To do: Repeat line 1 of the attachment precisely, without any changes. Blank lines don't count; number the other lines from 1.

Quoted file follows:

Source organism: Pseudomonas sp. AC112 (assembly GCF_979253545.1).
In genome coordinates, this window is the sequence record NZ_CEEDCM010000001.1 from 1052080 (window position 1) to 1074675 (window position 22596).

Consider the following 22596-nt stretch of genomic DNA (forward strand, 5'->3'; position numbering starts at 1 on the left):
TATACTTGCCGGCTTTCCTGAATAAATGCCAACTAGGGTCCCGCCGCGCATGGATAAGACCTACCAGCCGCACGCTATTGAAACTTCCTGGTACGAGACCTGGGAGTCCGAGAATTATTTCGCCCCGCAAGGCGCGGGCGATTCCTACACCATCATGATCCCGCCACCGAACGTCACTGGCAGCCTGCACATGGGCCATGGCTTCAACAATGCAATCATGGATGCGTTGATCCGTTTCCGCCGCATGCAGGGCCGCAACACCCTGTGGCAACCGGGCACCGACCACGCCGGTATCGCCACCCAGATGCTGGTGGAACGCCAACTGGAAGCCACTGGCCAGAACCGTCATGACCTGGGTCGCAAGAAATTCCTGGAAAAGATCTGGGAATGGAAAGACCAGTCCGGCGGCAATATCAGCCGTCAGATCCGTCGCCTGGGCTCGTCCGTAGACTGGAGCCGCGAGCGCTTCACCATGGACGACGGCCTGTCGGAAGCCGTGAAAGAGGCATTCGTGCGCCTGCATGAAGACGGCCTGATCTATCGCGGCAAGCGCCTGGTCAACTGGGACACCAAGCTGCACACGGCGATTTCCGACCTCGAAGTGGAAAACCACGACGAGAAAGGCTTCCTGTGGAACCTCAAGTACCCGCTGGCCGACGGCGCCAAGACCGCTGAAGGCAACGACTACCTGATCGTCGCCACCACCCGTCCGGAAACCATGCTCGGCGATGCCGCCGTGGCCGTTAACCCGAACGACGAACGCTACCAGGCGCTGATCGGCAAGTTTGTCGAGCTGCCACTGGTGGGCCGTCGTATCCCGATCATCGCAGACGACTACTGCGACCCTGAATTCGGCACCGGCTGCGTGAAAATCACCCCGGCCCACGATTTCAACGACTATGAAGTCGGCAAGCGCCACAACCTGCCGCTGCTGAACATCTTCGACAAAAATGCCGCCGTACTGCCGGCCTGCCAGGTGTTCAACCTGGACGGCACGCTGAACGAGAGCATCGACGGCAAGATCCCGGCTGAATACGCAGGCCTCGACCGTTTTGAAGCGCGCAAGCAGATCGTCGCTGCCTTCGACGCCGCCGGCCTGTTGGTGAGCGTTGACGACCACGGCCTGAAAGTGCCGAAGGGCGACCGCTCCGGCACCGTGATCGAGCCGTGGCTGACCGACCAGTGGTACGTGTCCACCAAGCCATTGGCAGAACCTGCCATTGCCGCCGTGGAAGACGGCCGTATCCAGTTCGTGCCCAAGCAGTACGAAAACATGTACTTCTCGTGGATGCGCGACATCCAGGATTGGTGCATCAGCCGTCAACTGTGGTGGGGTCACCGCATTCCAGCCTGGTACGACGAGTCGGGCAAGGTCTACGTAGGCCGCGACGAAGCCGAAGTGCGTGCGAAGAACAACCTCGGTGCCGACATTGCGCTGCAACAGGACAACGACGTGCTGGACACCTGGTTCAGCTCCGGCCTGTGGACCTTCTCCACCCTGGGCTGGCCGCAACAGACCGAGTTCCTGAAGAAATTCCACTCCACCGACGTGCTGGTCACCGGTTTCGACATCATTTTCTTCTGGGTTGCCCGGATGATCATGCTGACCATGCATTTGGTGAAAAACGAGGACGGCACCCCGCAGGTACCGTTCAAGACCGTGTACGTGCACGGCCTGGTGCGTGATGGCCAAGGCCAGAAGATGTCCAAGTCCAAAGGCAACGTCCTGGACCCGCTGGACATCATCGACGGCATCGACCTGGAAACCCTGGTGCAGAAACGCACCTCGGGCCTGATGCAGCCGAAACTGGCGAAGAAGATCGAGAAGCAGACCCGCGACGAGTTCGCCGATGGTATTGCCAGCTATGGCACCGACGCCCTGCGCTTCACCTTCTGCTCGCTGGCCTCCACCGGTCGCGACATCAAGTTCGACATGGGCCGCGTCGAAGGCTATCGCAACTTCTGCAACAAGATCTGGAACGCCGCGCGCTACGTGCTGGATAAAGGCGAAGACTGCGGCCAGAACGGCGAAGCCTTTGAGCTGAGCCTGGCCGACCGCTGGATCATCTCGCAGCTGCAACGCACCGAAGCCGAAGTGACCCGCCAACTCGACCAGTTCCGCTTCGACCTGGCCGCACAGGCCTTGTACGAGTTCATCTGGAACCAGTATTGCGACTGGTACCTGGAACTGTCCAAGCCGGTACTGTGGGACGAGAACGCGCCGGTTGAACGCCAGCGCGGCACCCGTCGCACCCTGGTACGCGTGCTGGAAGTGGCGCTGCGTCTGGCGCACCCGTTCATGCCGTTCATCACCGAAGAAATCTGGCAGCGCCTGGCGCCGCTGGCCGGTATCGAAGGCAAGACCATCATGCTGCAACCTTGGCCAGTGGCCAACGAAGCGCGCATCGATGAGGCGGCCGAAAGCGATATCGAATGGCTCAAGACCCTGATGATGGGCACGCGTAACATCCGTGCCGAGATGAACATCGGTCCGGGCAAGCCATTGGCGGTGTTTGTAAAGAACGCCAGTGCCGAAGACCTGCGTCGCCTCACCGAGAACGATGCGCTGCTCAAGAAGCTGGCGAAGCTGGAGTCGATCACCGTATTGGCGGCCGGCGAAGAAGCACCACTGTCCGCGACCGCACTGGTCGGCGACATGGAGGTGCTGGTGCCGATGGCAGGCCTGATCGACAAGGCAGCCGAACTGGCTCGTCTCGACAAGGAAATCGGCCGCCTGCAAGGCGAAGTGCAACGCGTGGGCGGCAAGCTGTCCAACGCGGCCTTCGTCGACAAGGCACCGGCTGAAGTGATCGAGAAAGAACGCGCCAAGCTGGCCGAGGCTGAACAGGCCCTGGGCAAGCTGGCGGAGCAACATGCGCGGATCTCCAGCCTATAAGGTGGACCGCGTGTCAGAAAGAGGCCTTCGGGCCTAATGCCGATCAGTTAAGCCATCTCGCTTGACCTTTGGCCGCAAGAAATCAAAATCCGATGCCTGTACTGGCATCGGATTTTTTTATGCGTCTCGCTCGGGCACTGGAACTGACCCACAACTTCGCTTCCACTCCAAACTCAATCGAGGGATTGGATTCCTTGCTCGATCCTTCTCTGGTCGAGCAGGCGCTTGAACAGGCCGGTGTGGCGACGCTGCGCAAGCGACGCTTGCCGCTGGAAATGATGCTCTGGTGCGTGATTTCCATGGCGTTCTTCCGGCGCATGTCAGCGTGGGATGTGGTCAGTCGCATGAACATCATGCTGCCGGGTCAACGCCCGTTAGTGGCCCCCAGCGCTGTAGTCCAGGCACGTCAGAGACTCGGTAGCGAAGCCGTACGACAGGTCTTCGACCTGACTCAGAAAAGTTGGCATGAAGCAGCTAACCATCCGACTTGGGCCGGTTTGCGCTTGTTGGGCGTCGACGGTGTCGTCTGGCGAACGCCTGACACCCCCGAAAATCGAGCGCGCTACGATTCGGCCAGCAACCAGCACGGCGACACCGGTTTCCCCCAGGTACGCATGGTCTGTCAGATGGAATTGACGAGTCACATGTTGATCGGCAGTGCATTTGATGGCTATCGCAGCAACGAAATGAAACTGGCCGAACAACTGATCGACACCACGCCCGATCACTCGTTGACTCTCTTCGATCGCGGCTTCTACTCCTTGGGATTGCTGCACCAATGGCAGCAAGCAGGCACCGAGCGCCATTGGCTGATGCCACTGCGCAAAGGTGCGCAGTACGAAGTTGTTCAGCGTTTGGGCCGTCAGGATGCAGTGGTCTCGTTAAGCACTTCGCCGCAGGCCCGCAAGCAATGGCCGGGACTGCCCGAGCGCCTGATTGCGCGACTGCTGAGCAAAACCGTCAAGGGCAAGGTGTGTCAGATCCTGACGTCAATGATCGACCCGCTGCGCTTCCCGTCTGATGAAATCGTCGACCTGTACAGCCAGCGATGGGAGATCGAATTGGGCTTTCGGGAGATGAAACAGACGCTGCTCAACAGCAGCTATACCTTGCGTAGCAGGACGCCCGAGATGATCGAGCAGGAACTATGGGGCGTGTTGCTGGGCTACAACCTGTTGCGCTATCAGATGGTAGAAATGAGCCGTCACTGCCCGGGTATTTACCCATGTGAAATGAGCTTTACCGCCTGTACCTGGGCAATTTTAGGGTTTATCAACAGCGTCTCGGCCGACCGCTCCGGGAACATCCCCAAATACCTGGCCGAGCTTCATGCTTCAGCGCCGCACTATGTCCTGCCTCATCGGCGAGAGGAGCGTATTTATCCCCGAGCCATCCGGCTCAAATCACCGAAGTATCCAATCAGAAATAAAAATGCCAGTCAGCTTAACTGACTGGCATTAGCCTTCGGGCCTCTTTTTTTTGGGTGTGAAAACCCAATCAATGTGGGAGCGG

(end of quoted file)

Source organism: Pseudomonas sp. AC112 (assembly GCF_979253545.1).